Alliance for the Future of Agriculture in Nebraska

Alliance for the Future of Agriculture in Nebraska

A-FAN Works to Expand Livestock Development

A-FAN is continually working to inform all Nebraskans about the importance of agriculture to the state’s economy.  Developing livestock production is the main objective of this outreach. A-FAN in conjunction with the University of Nebraska—Lincoln and the Nebraska Department of Agriculture are working together to promote livestock development expansion.


*Attending the Expo and shown in the booth from left to right are Steve Martin (Dept. of Ag), Willow Holoubek (A-FAN), Wes Blecke (Wayne Area Economic Development), Jeff Keown (retired UNL), Cal Coffin (Central Confinement Services) and Rod Johnson (NSDA).


“The A-FAN Board has given directive that 70 percent of A-FAN’s effort be in livestock development,” Willow Holoubek, A-FAN executive director, said. “With partners, we are all working together to make an impact and jointly share how important livestock production is statewide,” she added.


UNL has brought together six professors from the Department of Agricultural Economics and a research analyst to create a booklet on livestock development. Entitled, Nebraska Livestock Expansion White Paper, the document frames the economic benefits of livestock expansion in Nebraska. Please find the entire article here. If you are interested in having a hard copy mailed to you, please contact the A-FAN office.


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Nebraska Organizations Collaborate at World Ag Expo

In February, The Nebraska State Dairy Association, A-FAN and the Nebraska Department of Agriculture attended the World Ag Expo in Tulare, Calf., to spread the message that Nebraska is open for dairy business. Taking the message, “Water, Land and Opportunity,” together these organizations displayed an exhibit that showcased video with testimonials from producers who have moved into Nebraska. They were able to have conversations about Nebraska’s benefits with dairy farmers from up and down the west coast.  The majority of the conversations revolved around water availability and regulations. Many questions were also related to available facilities as well as the process for establishing a new facility, permitting, land availability and markets. A database has been created to remain in contact with the producers who visited the booth. Two lessons were learned by attending this event. First, there is a lot of interest in finding available and acceptable sites for dairying and Nebraska has a lot of competition. Second, the states of Nevada, North Dakota, South Dakota, Kansas, Missouri, Iowa and Illinois all had a large presence and have attended the expo for years, meaning Nebraska has the opportunity to catch up to these states in terms of outreach at this event. Many attendees expressed appreciation that Nebraska exhibited at the expo. Together, NSDA, A-FAN and the Department of Agriculture were able to build connections with companies that service the dairy industry and individuals that are interested in what is available in Nebraska. To maintain this momentum, these organizations encourage others with an interest in the future of dairy in Nebraska, to get involved.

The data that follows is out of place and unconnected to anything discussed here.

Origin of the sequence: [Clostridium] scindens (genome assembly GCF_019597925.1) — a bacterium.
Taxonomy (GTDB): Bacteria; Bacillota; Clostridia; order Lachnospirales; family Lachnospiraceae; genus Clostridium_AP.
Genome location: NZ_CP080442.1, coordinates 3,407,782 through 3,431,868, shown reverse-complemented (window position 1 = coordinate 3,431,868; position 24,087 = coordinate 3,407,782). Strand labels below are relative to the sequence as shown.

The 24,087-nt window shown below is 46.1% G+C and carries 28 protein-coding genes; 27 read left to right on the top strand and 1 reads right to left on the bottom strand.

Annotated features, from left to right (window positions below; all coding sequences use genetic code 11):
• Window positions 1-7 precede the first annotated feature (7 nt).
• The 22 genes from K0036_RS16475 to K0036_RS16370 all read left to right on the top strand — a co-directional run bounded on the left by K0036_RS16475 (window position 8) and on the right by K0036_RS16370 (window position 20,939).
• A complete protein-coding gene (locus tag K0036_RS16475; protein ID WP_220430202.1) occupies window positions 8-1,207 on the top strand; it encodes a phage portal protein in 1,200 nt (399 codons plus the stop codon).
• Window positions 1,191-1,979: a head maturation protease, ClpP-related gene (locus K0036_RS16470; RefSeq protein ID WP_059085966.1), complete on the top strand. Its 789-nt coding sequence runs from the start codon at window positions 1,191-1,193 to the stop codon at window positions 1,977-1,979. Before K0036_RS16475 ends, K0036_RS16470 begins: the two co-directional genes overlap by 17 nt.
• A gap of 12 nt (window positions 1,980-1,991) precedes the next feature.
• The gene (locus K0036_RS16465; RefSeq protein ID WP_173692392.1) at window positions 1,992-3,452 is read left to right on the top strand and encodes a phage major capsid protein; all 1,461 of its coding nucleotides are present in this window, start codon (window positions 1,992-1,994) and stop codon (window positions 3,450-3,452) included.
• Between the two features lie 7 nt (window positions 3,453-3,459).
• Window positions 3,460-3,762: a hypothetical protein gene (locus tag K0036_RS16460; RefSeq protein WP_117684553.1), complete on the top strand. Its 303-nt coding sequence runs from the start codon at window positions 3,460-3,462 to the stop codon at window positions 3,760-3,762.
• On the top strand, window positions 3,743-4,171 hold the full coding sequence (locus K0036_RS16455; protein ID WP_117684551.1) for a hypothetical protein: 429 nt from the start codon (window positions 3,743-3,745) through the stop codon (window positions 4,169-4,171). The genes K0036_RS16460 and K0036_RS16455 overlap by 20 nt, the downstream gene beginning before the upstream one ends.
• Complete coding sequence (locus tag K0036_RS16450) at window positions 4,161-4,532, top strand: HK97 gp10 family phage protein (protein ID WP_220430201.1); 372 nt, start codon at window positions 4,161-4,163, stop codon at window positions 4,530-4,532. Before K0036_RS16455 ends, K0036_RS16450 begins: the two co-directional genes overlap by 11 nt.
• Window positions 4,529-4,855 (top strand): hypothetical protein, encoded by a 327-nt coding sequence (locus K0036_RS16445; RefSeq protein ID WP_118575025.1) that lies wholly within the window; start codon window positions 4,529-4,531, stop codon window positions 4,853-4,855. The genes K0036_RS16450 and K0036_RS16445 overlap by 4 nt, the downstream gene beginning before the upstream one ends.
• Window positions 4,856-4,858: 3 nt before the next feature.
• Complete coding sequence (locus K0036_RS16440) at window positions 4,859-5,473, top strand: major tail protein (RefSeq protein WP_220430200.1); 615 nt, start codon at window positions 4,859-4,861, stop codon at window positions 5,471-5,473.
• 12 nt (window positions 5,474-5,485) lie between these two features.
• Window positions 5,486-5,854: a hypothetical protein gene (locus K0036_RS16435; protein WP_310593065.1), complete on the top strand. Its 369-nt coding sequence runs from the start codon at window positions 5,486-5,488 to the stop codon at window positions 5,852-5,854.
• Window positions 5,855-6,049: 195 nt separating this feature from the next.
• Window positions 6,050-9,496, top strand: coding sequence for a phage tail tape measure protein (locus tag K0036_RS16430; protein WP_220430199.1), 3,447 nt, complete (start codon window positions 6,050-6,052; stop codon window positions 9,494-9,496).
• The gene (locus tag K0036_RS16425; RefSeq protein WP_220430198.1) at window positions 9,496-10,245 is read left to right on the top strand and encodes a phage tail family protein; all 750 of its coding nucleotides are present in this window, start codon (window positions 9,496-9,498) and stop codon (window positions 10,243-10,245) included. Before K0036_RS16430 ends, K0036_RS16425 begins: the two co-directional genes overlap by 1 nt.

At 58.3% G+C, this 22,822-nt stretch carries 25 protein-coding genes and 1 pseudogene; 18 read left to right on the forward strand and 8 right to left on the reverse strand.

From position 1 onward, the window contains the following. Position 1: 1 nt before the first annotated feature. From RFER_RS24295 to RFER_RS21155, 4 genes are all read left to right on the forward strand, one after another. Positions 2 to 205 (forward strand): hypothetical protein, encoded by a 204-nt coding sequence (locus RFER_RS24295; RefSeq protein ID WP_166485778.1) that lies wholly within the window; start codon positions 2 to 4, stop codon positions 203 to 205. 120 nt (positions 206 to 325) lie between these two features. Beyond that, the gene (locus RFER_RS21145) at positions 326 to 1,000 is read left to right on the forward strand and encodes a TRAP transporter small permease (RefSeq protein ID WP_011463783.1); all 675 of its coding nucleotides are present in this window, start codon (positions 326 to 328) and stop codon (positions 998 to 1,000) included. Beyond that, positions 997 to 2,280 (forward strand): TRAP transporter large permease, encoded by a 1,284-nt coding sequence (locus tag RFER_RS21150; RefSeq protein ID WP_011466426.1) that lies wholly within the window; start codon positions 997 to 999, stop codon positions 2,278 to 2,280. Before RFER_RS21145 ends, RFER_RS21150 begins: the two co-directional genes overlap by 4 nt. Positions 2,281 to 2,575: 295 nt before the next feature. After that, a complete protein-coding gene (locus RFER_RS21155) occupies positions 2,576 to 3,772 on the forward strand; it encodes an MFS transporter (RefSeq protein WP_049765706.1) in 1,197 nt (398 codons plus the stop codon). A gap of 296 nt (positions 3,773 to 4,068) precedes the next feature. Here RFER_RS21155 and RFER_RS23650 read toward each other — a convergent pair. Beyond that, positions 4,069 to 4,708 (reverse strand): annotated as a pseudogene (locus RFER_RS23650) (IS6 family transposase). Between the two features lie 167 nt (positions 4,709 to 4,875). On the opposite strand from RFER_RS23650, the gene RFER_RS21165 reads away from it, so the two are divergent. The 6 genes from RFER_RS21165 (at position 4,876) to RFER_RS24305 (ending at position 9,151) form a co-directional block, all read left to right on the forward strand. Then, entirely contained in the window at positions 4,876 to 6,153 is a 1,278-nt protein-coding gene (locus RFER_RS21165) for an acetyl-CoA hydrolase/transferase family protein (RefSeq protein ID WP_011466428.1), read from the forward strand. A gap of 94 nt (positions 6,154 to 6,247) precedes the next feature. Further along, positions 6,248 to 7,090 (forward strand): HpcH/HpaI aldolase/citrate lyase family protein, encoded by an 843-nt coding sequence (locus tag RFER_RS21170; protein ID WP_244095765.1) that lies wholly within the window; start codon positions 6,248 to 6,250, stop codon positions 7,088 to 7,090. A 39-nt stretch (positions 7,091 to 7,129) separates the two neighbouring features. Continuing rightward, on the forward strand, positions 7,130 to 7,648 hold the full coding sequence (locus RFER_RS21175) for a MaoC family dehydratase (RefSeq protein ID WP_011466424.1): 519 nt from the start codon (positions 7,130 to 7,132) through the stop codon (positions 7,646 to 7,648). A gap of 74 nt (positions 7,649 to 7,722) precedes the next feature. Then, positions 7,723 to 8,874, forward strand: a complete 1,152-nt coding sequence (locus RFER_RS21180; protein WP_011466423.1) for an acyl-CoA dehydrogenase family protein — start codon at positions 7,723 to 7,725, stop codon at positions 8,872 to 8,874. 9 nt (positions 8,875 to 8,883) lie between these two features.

*A family from Nebraska stopped by the booth at the World Ag Expo.


On the Road with A-FAN

Currently, A-Fan has been traveling to communities and working with zoning committees and private individuals to expand livestock production.  A-FAN shares information and guidance with community leaders who ask for assistance in making informed decisions about which opportunities are best in the long term for their economic vitality. The meetings and presentations from A-FAN empower these communities to make important decisions about livestock opportunities.


“If you don’t feel that you have people that are going to support the livestock industry I challenge you to get involved,” Greg Ibach, director of Nebraska Department of Agriculture stated at a recent meeting. “I think the Livestock industry needs leaders most importantly at the local level to stand up for opportunities for all of agriculture to survive in Nebraska.”


Livestock development is crucial for everyone in the state of Nebraska. “With constant challenges and changing regulations, everyone needs to become involved at the grassroots level to build support for the livestock industry. It will take a joint effort by all to continue to make livestock development a top priority for Nebraska,” Willow Holoubek said.